Metallic shipping containers are widely used for packaging, storage and transport of materials such as, merely by way of example, crude oil products, food products, liquid chemicals, paints and other liquid, semiliquid, pulverous or granular materials. In use, these containers may become damaged, dented or otherwise deformed. ,The contents are also frequently of the character which, once removed from the container, leave a residue that cannot satisfactorily be removed on attempting to use the bung hole or similar orifice of unlimited size for access to and cleaning of the container interior. Therefore, a larger opening must be made which permits the insertion of suitable tools or devices for removing dents and otherwise reshaping the container walls where necessary. To this end, it is known to cut an empty tighthead container into two halves or to cut the container ends, clean and reshape the parts and again put the parts together. These processes, in addition to being complicated, time consuming and expensive operations, may considerably reduce the capacity of the container when repeated several times. Moreover, such known reconditioning processes are still sub stantially incapable of coping with the problem of contamination in the chime crevices of a container even after the container has been cut apart. And, of course, such known reconditioning processes will not permit of dedenting or similar reshaping processes in the chime region.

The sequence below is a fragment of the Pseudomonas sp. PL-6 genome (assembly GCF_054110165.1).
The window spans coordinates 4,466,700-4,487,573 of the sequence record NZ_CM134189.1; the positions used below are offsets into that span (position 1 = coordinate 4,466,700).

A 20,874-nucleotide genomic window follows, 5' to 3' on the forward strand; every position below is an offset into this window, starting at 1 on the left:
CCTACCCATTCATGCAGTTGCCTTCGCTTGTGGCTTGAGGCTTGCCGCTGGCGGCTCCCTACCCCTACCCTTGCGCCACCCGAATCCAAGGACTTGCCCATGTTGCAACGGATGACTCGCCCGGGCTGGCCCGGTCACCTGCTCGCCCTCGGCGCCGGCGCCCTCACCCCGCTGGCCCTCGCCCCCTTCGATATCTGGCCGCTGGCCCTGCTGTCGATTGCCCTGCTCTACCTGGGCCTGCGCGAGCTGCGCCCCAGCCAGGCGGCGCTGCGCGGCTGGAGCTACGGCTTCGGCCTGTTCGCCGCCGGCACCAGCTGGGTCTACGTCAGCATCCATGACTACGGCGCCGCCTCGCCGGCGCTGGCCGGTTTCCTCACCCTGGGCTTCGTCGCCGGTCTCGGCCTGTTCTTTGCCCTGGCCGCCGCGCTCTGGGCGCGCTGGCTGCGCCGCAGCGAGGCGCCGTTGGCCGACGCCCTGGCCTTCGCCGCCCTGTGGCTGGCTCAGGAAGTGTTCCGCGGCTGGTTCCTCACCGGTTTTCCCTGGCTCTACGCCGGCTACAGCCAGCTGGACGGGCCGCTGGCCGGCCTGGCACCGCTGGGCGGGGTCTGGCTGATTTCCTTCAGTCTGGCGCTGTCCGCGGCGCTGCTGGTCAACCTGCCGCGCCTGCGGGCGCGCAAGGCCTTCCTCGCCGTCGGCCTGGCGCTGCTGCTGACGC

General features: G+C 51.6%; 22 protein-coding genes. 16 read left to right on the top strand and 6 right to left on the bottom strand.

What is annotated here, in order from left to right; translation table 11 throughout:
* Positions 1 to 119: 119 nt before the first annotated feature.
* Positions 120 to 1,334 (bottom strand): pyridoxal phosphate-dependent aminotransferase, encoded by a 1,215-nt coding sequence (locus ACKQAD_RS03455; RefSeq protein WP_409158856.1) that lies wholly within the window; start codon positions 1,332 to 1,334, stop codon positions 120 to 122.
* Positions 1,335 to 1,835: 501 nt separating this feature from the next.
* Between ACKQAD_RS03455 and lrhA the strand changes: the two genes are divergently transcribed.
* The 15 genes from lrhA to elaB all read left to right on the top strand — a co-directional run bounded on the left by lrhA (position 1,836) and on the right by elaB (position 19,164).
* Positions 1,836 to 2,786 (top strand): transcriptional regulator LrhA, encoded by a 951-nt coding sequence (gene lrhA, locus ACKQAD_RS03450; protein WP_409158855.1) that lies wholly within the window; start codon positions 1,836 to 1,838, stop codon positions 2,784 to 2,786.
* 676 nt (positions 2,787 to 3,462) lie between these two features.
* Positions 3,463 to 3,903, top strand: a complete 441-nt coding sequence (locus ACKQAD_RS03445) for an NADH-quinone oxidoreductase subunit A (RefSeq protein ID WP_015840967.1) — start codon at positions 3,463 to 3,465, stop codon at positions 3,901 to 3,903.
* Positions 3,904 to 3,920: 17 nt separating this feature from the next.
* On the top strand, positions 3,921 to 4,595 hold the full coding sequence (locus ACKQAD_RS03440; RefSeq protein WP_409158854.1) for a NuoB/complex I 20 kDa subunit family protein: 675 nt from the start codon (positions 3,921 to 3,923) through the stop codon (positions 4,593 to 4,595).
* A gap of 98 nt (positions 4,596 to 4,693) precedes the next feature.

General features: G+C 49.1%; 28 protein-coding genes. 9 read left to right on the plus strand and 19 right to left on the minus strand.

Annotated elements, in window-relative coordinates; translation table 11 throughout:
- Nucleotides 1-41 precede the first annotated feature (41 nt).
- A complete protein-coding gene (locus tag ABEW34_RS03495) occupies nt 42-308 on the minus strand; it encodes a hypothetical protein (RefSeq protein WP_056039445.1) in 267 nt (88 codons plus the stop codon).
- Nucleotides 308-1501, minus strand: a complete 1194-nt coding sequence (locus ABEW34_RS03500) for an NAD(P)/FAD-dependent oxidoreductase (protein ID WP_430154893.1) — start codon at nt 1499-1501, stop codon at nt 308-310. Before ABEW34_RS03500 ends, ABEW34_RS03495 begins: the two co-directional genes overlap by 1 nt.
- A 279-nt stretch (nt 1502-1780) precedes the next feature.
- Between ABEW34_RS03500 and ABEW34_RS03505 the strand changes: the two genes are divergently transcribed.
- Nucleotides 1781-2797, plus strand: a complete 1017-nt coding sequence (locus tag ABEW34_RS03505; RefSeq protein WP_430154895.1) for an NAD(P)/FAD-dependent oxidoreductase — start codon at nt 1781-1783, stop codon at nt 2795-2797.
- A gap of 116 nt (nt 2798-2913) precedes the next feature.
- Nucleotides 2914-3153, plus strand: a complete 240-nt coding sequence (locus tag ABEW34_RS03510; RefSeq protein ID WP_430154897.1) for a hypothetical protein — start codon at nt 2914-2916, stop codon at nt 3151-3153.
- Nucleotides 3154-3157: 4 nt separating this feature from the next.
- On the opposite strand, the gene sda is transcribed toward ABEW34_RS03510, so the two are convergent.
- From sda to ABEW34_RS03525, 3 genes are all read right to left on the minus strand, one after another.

It is also known to unfold the folded chime portions of a tight-head drum so as to permit removal of the head enclosure components. However, this procedure has not proved satisfactory for a number of reasons. For example, the chime portions of a conventional tight-head" drum are normally formed by folding overlapping portions of a drum body, head and reinforcing members over upon themselves through at least one, and normally more than one, complete angle of 180. As a consequence, considerable plastic deformation of the metallic components occurs in the region of the folds even during the initial drumforming operation, which deformation tends to weaken the metal in that area. Thus, when one attempts to unfold the construction by again bending the metal components through angles of 180 in the opposite direction, the material is further weakened and, indeed, excessively stretched. Even were it feasible to do this repetitively on a multitrip bases, the resulting product is not precisely the same each time.

Recognizing the many difficulties presented by the foregoing processes, it has further been proposed that the chime or similar closure components can be partially unfolded, and a portion thereof cut off. After reconditioning the parts are then welded in place during reassembly. Again, however, this procedure is time consuming and expensive and does not, in any event, result in a container which is the same as the original container.